2 pound smoked pork chops (or smoked pork butt)
1 pound Portuguese linguica (or kielbasa sausage)
1 large onion, finely chopped
10 cloves garlic, chopped
1 large bunch of cilantro
1 teaspoon of cumin
4 tablespoon of vegetable oil
Salt and Pepper
3 cups long-grain rice, farofa (see the side recipe), stir-fried garlicky collard greens,
6 juicy oranges cut into wedges, various pickled chili peppers (optional)
How to Prepare
1 – Soak the dried beef and the smoked tongue in cold water to cover for at least 5 hours or overnight. Drain and rinse before cooking.
2 – In a large pot (a large will be necessary), blanch the pig’s feet and or the ears in water to cover over medium heat for 25 minutes.
3 – In a large skillet, add the sliced bacon and heat for 5 min (the stir-fried bacon will yield the bacon oil) Then add all the meat, except the pork feet and/or ears, and bring it to over high heat for 10 or 15 min (add 1 or 2 tablespoons of oil vegetal if is necessary). After it is stir fried, discard the oil (not the bacon) and set aside all meat.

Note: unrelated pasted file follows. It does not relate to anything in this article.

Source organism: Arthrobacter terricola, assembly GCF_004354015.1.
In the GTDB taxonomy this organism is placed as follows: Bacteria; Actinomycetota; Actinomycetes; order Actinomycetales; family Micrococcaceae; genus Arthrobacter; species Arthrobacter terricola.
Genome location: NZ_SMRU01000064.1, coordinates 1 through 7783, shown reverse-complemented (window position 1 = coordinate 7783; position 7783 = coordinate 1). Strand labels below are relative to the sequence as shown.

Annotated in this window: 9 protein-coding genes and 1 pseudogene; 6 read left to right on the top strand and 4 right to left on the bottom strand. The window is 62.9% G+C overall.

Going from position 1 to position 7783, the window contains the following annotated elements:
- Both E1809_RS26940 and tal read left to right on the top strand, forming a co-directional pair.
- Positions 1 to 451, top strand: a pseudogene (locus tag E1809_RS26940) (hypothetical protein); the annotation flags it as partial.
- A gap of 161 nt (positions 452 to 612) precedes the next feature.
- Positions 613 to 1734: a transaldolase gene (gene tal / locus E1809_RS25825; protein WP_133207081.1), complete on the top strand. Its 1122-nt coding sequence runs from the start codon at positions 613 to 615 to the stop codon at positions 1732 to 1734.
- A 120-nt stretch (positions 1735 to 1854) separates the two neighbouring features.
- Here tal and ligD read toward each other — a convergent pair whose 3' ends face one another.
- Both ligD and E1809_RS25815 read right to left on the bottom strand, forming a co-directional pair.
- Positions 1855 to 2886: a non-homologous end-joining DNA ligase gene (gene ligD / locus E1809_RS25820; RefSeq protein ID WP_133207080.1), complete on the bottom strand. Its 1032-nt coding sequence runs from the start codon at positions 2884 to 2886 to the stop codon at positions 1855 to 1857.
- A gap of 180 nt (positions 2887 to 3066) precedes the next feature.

4 – In a 5-quart stockpot, combine the beans and all the meat (including the pig’s ears and feet), but except the sausage. Add the cumin and the cilantro, enough water to cover the beans and the meat by 2 1/2 inches, and bring to boil. Skimming, and reduce the heat to medium- low, cover, and simmer for 1 1/2 hours. Important: Pay attention the level of liquid, adding more cold water if is necessary (21 or 2 times maximum) to maintain the water level in the first 45 min.
5 – Add the reserved Italian sausage and the linguica or kielbasa. Continue cooking until the beans and all the meats are very tender, about 45 min to 1 hour. In a large skillet, heat the remaining 2 tablespoons of the oil over medium heat. Add the onion and garlic and cook, stirring until the onions is soft, about 7 minutes. Remove about 2 cups of beans from the liquid in the pot and add them to the skillet. Mash the beans right in the skillet with a fork, and pour the contents of the skillet back into the pot. Add salt & black pepper to taste, and cook for another 20 minutes.